Gardner will not talk about the book in progress—his new "monster," as he calls it. "It's bad luck," he says. "As if you've betrayed it." Considering the speed at which he writes, Gardnerphiles will not have to wait long to find out. Since 1966 his outpouring has included seven novels, a book-length poem, Jason and Medeia, five children's books, several librettos, two translations of Middle English poetry, critiques of Old English poetry and medieval mystery plays, 50 poems and a biography of Chaucer.
Gardner's latest novel, October Light, is his greatest commercial success. It won the National Book Critics Circle fiction award for 1976 and is selling over a thousand copies a week. In it Gardner explores the relationship between an old brother and sister who live in crotchety combat on a Vermont farm.
Like them, Gardner isolates himself to write. "I need to be solitary," he explains. "An artist cuts off part of the world to explore it." Seven months ago Gardner left his wife of 23 years, Joan, and their two children, Joel, 17, and Lucy, 15. He moved from Old Bennington, Vt. to Cambridge, N.Y., 19 miles away.
He lives alone in a tiny rented house filled with volumes on Beowulf, books by Isaac Asimov and Sylvia Plath, prized musical instruments and pots and pans. Mozart or Gershwin pours from the stereo. "Music is the one thing I'd die without," he says. Gardner himself plays French horn, guitar, trumpet and banjo.
He has passed his interests on to the children. Joel plays the French horn and Lucy cello in an all New England orchestra. She is also the author of two novels and 20 stories. Joan, 43, who helped Gardner write the novel-within-a-novel in October Light is, according to him, a "sometime composer with an amazing ear for original melody—but lazy." Joan says, "His imagination is funny lately." The Gardners, who are distant cousins, have known each other since the age of 2. He dedicated the Chaucer book to his wife and children and visits them once or twice a week.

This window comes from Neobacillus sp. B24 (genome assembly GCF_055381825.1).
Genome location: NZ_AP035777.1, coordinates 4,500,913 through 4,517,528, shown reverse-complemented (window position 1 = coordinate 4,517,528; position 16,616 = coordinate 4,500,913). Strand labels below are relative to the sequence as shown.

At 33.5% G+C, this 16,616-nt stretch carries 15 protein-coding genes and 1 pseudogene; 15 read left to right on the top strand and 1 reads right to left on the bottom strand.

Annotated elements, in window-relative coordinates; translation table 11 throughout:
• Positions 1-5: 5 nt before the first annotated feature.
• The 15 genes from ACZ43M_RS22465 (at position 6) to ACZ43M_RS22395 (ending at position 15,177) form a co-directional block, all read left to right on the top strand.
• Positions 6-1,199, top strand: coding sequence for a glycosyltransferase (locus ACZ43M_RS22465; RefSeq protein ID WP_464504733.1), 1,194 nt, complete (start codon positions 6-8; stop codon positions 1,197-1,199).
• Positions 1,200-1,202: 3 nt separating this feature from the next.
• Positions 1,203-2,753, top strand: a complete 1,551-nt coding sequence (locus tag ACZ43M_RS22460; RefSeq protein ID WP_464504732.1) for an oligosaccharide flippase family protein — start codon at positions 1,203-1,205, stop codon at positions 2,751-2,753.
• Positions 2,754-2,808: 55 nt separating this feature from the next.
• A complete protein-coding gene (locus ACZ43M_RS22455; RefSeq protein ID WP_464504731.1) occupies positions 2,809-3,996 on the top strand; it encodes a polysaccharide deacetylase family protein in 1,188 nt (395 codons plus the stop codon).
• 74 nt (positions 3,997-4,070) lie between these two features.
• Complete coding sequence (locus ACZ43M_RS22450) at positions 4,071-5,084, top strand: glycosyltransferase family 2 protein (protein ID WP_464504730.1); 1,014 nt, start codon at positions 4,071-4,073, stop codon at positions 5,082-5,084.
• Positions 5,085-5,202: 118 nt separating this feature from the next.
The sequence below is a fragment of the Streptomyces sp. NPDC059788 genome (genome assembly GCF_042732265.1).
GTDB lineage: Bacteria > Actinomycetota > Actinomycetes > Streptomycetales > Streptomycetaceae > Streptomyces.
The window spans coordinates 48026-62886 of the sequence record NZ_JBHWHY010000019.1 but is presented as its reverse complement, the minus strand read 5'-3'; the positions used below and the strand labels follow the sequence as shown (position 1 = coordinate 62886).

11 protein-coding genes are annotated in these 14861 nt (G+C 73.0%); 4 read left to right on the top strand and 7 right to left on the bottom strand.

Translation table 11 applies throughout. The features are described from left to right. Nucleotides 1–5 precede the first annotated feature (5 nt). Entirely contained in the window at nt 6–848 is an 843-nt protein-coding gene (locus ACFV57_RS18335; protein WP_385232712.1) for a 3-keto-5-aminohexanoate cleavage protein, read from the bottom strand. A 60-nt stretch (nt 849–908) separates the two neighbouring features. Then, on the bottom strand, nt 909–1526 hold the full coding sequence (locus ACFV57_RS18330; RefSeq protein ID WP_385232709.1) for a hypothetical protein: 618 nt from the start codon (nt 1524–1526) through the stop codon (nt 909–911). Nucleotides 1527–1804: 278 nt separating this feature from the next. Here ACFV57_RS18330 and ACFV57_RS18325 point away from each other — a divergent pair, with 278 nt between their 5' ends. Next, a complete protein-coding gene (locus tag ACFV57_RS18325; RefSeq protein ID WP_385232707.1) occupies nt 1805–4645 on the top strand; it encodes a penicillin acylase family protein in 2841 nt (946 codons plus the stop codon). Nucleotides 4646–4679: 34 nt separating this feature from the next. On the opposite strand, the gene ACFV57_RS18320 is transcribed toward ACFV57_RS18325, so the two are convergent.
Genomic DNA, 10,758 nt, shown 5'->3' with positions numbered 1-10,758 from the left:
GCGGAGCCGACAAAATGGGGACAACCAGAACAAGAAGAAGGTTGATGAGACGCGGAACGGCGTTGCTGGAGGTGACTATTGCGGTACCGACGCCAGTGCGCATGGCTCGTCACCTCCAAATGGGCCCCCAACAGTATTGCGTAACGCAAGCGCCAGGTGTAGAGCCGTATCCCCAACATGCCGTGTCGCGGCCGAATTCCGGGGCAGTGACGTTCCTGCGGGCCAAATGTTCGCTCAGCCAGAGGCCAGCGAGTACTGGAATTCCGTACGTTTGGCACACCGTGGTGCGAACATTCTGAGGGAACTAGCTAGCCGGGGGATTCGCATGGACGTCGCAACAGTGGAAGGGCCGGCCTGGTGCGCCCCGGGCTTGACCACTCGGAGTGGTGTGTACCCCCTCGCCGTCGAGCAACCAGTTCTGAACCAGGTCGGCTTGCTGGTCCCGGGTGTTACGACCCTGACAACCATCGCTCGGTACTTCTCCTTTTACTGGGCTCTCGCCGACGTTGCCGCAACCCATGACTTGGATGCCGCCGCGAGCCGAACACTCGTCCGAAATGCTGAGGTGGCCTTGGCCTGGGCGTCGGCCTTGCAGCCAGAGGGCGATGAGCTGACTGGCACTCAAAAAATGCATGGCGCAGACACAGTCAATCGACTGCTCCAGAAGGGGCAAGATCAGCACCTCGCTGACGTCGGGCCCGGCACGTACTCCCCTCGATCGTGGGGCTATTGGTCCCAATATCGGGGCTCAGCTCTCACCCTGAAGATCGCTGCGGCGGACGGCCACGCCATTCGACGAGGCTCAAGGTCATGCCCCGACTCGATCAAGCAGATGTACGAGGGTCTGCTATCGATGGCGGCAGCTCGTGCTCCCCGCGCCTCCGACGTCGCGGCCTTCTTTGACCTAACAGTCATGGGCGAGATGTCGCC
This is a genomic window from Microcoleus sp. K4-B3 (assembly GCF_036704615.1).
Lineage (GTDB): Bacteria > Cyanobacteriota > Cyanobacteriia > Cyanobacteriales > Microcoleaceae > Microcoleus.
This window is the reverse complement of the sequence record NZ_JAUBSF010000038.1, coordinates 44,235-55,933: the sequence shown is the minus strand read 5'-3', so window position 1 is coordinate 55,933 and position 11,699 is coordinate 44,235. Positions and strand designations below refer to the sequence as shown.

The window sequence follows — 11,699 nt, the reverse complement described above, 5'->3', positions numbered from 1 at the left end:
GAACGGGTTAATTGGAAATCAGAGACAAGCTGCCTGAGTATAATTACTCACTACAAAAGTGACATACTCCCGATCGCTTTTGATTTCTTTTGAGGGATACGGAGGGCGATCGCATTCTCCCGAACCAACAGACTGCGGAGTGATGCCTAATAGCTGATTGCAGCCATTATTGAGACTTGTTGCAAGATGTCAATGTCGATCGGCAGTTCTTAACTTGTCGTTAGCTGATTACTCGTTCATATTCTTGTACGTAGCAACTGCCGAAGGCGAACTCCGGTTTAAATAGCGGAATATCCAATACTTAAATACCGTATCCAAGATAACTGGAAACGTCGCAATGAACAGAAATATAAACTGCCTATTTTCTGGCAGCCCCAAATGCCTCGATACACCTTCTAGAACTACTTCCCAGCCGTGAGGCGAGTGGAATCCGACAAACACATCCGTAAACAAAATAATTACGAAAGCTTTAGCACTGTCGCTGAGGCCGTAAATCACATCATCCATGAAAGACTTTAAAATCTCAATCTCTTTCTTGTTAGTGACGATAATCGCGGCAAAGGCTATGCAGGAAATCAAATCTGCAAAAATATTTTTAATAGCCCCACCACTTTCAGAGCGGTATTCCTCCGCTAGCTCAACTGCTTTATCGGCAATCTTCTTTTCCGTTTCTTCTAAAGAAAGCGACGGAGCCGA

Gardner grew up on a dairy farm in Batavia, N.Y. His mother taught high school and his father, an itinerant preacher, composed sermons while driving a tractor. John went to Washington University in St. Louis to be a chemist but graduated in 1954 with a major in creative writing. "You do what is valued. Writing was valued in my family." By 1958 he had earned a Ph.D. from University of Iowa. Since then Gardner has taught at Oberlin, Northwestern and Bennington, and is still at it. Three days a week he commutes in a battered Plymouth between the campuses of Skidmore in New York and Williams in Massachusetts. ("Don't tell me," he admonishes one class in creative writing. "Make me feel it. In the beginning I don't care if you write like pigs, as long as it's all there.") Gardner earns about $50,000 a year from writing and teaching, but Joan considers his tearing from state to state "maniacal."
"My biggest problem," he says, "is that people catch me, and I begin to get social. The only way to write and teach is to keep going away."
It is midnight in the dark land of Ethan Frome, and John Gardner has just walked into his house. He sits down immediately at a typewriter on the cluttered kitchen table. As he works, the compulsive 43-year-old author of such unusual and disparate novels as Grendel and October Light transports himself into another world. "I flick a switch and chairs turn into bears and gremlins," he says, brushing back the long hair that mysteriously turned white when he was only 18. "I like to hunt in weird caves and woods to make characters who brood over twisty ideas."